Illustrator Steve Brodner speaks to Eduardo Porter, New York Times economics and business writer, on growing income inequality in America. Porter points out that 1 percent of the population captures 20 percent of the income. Since the 1980s, deregulation has chipped away at the restraints on banks and businesses and has not necessarily served the middle and lower classes. Porter sees increasing stratification in terms of housing and education and a danger to democracy if these trends are not reversed. Brodner’s illustrations highlight important points throughout the discussion. Watch:
Porter: Since the 1980s, policy has served the belief that deregulation, taking the government out of the way, is always good, is never bad. And so if you look at how policy evolved over this period, it was a constant chipping away at the limitations for businesses and very notably, banks. These mechanisms, these tools that have been created like the super fast trading that we see today, all these things are actually zero-sum games, where some people win and some people lose.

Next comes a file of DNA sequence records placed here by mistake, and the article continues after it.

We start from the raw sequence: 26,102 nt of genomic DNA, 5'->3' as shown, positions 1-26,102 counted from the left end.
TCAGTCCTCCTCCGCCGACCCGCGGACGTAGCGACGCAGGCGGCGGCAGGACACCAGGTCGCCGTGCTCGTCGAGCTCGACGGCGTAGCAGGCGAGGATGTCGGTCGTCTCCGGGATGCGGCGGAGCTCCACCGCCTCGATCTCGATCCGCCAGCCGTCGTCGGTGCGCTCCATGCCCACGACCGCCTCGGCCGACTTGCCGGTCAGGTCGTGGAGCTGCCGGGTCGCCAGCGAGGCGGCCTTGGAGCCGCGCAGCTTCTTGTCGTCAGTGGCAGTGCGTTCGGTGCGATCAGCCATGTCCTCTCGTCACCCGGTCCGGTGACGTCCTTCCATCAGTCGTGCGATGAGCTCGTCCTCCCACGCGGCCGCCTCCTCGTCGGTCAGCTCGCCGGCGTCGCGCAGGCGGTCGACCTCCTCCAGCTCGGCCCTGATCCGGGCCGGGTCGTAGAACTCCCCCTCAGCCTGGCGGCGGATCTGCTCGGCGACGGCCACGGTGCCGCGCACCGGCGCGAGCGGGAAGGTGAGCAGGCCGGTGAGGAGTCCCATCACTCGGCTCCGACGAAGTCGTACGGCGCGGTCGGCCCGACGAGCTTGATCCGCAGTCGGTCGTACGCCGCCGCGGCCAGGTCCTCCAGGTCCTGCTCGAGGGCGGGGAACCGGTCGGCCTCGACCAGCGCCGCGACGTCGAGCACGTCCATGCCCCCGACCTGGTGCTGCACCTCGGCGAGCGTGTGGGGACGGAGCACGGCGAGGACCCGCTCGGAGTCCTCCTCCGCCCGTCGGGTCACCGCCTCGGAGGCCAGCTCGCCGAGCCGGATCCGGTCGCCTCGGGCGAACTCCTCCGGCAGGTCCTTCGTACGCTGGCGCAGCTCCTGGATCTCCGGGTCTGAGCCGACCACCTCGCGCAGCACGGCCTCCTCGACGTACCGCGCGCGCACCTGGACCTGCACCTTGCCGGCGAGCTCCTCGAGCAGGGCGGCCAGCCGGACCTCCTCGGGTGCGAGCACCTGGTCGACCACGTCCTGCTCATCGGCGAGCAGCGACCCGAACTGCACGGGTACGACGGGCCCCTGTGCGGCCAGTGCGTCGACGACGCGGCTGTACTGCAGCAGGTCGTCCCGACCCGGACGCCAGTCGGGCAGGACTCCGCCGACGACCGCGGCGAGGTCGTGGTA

So this argument that all this innovation was to serve greater productivity and make the real economy produce more things, and increase everybody’s prosperity, in my view is more like a casino.